One of two logical paths lie ahead, said Casey. Money market funds should have recourse to dedicated liquidity facilities and be regulated as a bank, or they should move to a floating NAV. Floating NAV money market funds would be "unyoked" from each other and "allay fears that a decline in the value of one fund would lead to a run with the resultant choking of short-term credit markets and the tie-up of investor assets that we witnessed in 2008."

Casey had hoped the Commission would have taken a more significant step toward the floating NAV by providing closer-to-real-time shadow NAV disclosure. If the 60-day lag was instituted in part based on fears that greater transparency will encourage runs, she said, then once again she "must question the Rule 2a-7 regulatory model as it currently exists."

In addition to that broad concern, Casey specifically disagreed with the reformís result of further embedding NRSRO ratings in Rule 2a-7. This component goes in the wrong direction and is at odds with lessons from the current crisis, she said.

NRSRO ratings are a crutch, a substitute for due diligence, and they encourage gaming, said Casey, and they create a false sense of comfort and protection.

Casey had several questions for the staff.

Although the rule proposal considered a range of options for reducing a fundís weighted average maturity, what was the rationale for the move to 60 days, and what protections does the staff believe those extra days bring to the fund?

IM associate director Bob Plaze said that in any kind of debt fund, one of the factors affecting share price stability is the weighted average maturity (WAM) of the portfolio. It relates to a fundís exposure to interest rate risk, which will affect longer-term securities more than shorter-term securities, and in the money market fund context it also refers to the fundís liquidity. A fund with shorter-term securities has more of its portfolio coming due every week that can be used to satisfy redemptions in the event there are significant redemptions.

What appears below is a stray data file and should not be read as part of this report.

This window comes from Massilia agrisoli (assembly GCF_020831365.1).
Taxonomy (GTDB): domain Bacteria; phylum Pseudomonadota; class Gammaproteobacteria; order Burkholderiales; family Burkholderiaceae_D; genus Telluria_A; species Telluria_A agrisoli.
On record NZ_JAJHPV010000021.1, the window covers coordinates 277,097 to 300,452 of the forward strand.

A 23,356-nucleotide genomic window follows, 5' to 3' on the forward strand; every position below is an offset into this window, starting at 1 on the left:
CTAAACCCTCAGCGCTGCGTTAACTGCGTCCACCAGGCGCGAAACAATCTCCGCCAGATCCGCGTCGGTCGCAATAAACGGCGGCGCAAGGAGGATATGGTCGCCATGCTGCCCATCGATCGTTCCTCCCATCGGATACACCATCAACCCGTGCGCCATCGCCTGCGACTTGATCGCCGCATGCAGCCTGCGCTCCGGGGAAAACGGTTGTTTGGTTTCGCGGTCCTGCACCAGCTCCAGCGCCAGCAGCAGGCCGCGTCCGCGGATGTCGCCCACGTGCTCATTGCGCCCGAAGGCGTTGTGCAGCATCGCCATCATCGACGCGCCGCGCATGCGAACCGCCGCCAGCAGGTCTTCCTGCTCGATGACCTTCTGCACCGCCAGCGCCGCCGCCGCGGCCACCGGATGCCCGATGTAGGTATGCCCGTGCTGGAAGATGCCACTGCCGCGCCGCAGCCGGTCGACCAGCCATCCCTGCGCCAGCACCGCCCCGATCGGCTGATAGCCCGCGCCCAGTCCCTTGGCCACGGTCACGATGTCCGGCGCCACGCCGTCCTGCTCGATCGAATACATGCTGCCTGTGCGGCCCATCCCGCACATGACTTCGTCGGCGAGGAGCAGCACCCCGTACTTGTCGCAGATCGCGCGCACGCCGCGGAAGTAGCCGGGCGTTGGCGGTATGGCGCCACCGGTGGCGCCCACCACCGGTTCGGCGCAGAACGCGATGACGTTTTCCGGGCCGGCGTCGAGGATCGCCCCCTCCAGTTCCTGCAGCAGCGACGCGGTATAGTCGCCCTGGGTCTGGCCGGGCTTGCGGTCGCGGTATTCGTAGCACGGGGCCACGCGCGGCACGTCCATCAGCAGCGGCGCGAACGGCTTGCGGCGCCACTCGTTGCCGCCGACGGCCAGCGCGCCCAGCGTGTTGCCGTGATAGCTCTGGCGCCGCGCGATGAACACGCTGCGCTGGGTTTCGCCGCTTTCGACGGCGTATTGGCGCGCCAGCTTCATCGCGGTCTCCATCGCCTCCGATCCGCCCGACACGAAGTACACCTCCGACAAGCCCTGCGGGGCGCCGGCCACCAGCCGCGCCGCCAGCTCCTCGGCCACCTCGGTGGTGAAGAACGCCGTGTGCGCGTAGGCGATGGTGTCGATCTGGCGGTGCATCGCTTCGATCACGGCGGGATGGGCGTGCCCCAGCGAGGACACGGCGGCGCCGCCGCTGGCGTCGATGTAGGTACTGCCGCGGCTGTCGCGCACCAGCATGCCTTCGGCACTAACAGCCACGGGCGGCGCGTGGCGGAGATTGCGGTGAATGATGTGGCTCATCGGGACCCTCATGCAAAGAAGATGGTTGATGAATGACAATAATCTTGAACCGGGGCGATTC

A fund with a 90-day WAM can withstand a 200 basis point increase in interest rates, he said. A fund with a 60-day WAM can withstand a 300 basis point change. A swing in interest rates of those magnitudes has not been seen since the 1970s, said Plaze, but he noted that multiple smaller shocks could reach the same result.

For example, a 100 basis point change in interest rates, coupled with a change in spread duration of 75 basis points and shareholder redemptions of 15 percent would result in pressure on a stable $1 NAV. Plaze said the staff considered these and a number of other data points in determining the appropriate WAM. At the end of the day, said Plaze, the shorter WAM was more resilient and better reflected actual industry practice. He pointed out that developing money market fund standards in Europe employ the 60-day limit. In large part, the move to 60-day WAM has most to do with outliers, he noted. "There is not a magic line one can draw, where on one side of the line itís too risky and on the other side of the line it is not risky enough," said Plaze, "it is a continuum, and thatís how we came to the 60-day threshold."

Could you also talk a little bit about the liquidity requirements, and the differences between retail and institutional funds?

"September 8th is a Petri dish in which you can measure what can go wrong in the resilience of money market funds, because so much went wrong during that period," said Plaze. Institutional funds saw large outflows, as much as 90 percent of their assets. Retail funds, however, experienced around ten percent in outflows, and some retail money market funds had net sales during that period.

The reform proposal discussed differentiated liquidity standards to reflect what was seen in 2008, said Plaze. The proposal included thirty percent weekly liquidity and ten percent daily liquidity standards for institutional funds, and fifteen percent weekly and five percent daily liquidity standards for retail funds.

As a result, the staff received numerous comments, many saying it would be impossible to differentiate liquidity standards. A significant number of money market funds offer both retail and institutional classes, or are structured as master-feeder funds with both retail and institutional feeder funds. Compliance with differentiation requirements would require fund reorganizations, which commenters would be loathe to undertake. Plaze also noted the potential problem of institutional assets migrating into retail funds with lower liquidity requirements. Based on those comments and the staffís lack of confidence that the industry could successfully differentiate fund liquidities, the final rule amendments impose one standard for all funds. As a result, said Plaze, "we probably will have higher liquidity for some funds and insufficient liquidity for others." He said that these reforms include an indication that the staff is willing to revisit varying liquidity standards in the next round of money market fund reforms if the industry can present a workable means of differentiating funds.